LeSueur Inc.'s custom foundry in LeSueur, Minnesota, sought to detect part discrepancies in the production process as early as possible to improve the quality of the company's broad range of die castings. Critical to this goal was the ability to make rapid but precise measurements during in-process inspection operations--an activity for which the Fowler/Trimos V-600 electronic height gage was specifically designed.
LeSueur, a QS-9000-registered company, produces from 5,000 to 200,000 aluminum alloy die castings per year, depending on customer needs. The die-cast parts end up in a variety of industrial and recreational products, such as personal watercraft, small generators for recreational vehicles, diaphragm pumps, drive housings, brake-assembly plates, and office and military equipment. The castings range in size from 2 in. square to 48 in. long and weigh between 2 oz. and 40 lb. LeSueur's die-cast process allows it to produce parts that require very little secondary machining when compared to the output of other casting methods.
One of the V-600's most beneficial qualities is its high automation level, which speeds in-process inspections. The gage, which is available in both 24-inch and 40-inch sizes, can measure a variety of shapes, sizes and relative locations all with the same probe. The 14-inch height gage that inspectors used to use required probe attachments that had to be mounted by hand onto the outside of the gage. In contrast, the V-600 features a keypad function that allows the stylus size to be changed with the press of a button.
"When we measure total indicator reading with this instrument, we save between one and three minutes on a runout," says Mike Dobias, quality control supervisor of LeSueur's die cast division. "This operation used to take twice as long when we used another gage. With the V-600 all we need to do is bring the reading probe down onto the fixture and rotate the diameter, and the gage gives us continuous read-out instead of the point-to-point data we used to get. Instead of merely six or eight bits of data, we can now collect an infinite amount." This increased data-gathering capability results in higher measurement accuracy and repeatability.
The V-600 is used at LeSueur to check the size and location of holes on an aluminum die casting used for high-pressure commercial pumps. At 0.134 in. in diameter, the holes were too small for the gage previously used at the foundry, but the V-600 probes can accommodate the small size. The gage is used in conjunction with a staging fixture, a small piece of steel that holds the casting to its datum structure so that both the hole's diameter and location relative to the datum structure can be measured. The datum structure is composed of the alignment and starting points from which the measurements on blueprints of the casting originate. The staging fixture ensures that measurements for each casting begin on the exact starting points identified on the blueprint, which is necessary for consistent and reliable measurement results from part to part.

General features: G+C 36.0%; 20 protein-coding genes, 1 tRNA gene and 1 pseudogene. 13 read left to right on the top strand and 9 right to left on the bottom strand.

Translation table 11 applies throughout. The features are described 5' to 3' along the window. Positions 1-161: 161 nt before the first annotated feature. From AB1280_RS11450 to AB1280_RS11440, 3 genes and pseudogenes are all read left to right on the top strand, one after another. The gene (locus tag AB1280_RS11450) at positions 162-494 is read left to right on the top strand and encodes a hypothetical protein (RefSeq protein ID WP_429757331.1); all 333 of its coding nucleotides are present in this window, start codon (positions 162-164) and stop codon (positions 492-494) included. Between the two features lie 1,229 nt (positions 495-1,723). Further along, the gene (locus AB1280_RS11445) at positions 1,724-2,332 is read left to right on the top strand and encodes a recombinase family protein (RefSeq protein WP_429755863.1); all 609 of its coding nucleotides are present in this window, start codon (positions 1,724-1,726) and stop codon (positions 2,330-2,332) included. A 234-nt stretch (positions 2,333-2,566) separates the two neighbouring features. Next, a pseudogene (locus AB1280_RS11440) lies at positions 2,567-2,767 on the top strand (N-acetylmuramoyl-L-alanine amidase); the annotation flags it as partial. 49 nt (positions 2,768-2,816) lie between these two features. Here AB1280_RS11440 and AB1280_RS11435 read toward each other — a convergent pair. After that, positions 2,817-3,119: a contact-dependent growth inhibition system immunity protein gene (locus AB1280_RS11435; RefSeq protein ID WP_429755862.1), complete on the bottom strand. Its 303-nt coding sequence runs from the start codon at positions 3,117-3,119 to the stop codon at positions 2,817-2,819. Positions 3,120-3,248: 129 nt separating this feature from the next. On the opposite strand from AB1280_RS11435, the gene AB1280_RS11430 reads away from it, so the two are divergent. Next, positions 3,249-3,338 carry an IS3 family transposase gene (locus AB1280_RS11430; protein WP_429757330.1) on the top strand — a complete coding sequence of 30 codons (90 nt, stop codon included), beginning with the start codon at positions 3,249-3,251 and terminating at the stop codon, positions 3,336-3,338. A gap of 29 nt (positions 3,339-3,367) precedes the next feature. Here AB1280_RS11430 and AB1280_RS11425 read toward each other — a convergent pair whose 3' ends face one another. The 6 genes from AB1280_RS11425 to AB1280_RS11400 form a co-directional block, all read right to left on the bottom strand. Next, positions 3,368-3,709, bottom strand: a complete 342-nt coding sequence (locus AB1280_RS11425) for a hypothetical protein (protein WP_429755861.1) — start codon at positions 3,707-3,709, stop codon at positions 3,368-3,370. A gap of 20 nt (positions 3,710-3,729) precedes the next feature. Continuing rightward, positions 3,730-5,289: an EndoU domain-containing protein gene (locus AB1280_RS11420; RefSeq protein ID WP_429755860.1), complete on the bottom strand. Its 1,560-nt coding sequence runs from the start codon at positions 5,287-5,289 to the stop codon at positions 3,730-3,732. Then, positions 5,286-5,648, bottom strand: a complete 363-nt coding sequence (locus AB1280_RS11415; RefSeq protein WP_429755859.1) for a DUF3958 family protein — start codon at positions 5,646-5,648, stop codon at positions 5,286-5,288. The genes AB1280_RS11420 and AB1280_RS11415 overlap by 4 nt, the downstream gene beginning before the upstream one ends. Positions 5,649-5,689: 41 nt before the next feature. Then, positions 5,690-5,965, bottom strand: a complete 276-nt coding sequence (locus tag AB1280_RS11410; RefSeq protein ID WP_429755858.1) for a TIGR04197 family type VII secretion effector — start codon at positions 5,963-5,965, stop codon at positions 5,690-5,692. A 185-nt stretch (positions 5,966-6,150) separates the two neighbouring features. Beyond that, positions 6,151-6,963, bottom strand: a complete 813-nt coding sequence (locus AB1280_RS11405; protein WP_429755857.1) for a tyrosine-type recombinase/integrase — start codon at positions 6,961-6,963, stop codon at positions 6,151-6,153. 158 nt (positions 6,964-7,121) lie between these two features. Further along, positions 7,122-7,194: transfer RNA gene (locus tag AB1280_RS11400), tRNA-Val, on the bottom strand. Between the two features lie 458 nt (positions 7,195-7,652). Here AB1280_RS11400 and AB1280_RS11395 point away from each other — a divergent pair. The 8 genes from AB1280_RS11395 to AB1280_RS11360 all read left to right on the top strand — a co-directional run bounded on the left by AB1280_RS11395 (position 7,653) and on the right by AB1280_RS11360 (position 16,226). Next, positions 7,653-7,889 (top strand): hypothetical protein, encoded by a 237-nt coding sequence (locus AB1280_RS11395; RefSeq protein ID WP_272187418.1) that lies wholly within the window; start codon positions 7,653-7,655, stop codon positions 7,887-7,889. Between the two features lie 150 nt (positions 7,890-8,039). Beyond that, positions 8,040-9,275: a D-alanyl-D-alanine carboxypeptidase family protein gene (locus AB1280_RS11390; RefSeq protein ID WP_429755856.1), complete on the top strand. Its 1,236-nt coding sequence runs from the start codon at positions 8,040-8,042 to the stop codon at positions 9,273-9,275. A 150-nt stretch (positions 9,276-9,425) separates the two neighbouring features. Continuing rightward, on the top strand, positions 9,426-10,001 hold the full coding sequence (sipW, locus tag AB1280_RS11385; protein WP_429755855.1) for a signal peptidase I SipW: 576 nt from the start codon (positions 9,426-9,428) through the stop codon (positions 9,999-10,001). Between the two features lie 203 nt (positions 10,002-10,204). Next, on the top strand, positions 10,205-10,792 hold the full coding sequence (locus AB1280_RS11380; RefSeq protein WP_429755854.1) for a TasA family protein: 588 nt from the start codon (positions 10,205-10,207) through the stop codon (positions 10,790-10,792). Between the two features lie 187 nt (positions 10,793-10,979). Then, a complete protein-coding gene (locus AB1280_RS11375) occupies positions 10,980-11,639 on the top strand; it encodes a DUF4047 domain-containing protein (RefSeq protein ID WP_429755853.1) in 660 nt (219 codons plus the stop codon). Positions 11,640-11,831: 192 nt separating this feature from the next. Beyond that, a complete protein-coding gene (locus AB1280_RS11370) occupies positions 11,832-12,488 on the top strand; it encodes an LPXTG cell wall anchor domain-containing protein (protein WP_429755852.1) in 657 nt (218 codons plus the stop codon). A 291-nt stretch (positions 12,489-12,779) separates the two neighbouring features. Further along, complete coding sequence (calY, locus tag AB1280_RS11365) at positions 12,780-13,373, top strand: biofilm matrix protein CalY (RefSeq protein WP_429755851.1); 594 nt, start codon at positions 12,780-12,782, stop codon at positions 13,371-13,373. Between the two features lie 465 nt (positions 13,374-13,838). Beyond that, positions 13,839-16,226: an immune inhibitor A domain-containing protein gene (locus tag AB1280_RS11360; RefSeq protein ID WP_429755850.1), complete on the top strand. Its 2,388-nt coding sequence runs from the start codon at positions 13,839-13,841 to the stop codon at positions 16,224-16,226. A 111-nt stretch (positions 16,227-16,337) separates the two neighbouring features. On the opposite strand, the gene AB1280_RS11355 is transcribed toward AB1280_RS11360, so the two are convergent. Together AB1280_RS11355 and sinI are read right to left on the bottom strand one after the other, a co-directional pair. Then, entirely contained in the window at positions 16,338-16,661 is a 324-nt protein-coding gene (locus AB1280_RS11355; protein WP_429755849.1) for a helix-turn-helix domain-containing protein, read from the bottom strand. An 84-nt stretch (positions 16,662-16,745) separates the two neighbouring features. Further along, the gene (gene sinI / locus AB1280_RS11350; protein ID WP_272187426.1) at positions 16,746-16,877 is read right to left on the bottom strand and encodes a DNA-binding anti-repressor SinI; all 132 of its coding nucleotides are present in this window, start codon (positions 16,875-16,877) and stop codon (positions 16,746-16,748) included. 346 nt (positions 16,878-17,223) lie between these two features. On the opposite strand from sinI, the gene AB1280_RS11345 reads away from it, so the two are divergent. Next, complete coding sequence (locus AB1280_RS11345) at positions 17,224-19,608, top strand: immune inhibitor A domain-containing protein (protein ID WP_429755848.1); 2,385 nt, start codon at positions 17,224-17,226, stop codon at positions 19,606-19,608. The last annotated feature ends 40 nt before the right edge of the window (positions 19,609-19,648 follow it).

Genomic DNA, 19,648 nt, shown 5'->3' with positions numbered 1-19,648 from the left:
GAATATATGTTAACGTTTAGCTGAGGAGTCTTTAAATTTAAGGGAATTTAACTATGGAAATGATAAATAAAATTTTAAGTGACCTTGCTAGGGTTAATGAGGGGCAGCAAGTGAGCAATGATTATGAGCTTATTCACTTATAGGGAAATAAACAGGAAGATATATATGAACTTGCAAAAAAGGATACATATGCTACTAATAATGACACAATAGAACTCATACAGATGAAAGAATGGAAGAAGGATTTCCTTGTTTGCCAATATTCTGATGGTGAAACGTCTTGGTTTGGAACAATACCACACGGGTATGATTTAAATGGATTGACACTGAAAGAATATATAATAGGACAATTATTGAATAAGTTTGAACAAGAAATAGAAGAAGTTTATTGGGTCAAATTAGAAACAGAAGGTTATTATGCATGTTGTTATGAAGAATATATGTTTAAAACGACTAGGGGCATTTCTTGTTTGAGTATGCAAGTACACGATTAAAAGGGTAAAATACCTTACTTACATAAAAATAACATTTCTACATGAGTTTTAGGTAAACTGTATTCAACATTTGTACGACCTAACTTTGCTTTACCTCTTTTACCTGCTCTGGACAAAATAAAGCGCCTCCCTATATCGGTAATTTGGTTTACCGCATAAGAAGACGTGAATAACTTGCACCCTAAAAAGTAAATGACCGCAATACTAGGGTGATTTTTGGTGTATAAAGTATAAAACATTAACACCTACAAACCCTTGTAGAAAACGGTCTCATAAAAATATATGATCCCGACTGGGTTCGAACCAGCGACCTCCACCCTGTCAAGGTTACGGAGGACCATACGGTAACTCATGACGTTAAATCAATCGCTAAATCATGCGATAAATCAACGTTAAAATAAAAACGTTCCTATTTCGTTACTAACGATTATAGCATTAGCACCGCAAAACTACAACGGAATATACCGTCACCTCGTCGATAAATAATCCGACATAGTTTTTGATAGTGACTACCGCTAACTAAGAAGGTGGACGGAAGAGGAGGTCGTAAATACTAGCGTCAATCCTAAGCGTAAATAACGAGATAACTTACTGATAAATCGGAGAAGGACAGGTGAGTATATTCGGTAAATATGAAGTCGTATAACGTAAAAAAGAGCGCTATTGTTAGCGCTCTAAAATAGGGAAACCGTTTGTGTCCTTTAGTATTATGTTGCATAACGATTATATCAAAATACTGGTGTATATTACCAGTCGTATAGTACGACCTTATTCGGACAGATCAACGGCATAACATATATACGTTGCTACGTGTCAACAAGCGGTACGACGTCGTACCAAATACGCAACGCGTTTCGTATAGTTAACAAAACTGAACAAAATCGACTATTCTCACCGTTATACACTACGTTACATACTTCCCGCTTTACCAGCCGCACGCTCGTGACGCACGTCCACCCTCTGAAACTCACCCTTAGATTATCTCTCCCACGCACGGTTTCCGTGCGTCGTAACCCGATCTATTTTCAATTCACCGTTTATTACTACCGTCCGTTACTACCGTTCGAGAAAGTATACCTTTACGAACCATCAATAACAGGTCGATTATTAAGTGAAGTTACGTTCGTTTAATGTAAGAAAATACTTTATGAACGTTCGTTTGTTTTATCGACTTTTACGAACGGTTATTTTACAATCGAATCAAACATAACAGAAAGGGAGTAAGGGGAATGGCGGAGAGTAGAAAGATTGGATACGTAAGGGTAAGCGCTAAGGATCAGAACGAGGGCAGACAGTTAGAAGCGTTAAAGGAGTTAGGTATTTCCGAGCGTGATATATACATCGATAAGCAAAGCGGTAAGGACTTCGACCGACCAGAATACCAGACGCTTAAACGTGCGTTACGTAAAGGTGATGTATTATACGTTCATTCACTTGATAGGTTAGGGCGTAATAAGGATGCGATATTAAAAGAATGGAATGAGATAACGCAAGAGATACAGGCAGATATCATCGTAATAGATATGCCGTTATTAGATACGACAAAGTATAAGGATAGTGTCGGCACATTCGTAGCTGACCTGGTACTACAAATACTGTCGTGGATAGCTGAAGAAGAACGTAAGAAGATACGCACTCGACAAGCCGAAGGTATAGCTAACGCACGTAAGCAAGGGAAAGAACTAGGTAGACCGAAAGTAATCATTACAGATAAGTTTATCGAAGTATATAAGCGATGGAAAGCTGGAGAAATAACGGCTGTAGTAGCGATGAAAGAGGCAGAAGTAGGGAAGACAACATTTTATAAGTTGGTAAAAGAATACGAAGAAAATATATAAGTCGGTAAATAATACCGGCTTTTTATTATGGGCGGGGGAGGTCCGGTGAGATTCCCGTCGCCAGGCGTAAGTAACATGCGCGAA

In addition to being able to measure the small cast holes, the V-600 meets another crucial need of LeSueur's: Inspectors can use the gage in real time on the production floor rather than having to transport the casting to a coordinate measuring machine in a quality control inspection lab. This capability makes the V-600 much more useful than other gages on the shop floor and saves a great deal of time during inspection.
The V-600 offers increased measuring capacity for assessing form variations, surface flatness and diameter runout. It's quickly learned by technicians, which is important to metrology operations where figures need to be obtained rapidly. "These data are key in real-time manufacturing," says Dobias. "And it's important when you're dealing with small cast holes, for example, because they'll exhibit greater variation than larger holes."
The V-600 gages offer accuracy of 0.00024 in. (for the 24-inch gage) and 0.0004 in. (for the 40-inch gage) and have resolutions of 0.00005 in. and 0.001 mm. They offer automatic centerline functions and internal and external diameter functions, incremental floating zero and preset, and measuring speeds of 60 in. per second. The electronic display, new to the V-series height gages, adds many features unique to gages of this type, including Min and Max functions and the ability to automatically calculate offsets, slot widths and grooves. Additionally, the large LCD is easy to read and understand, as it provides icons and visual cues for various measuring applications.
The gage was also designed with the operator in mind. It's simple to manipulate using a handwheel and has adjustable measuring pressure. A built-in pump, which takes the weight off of the gage so that it can be tooled (rather than slid) across the granite surface plate, provides an air cushion to reduce wear and fatigue. All of these features make the gage easier to operate and more useful on the shop floor, where good measurements are necessary to catch errors before they become major mistakes. "Early problem detection is basic to our success," concludes Dobias.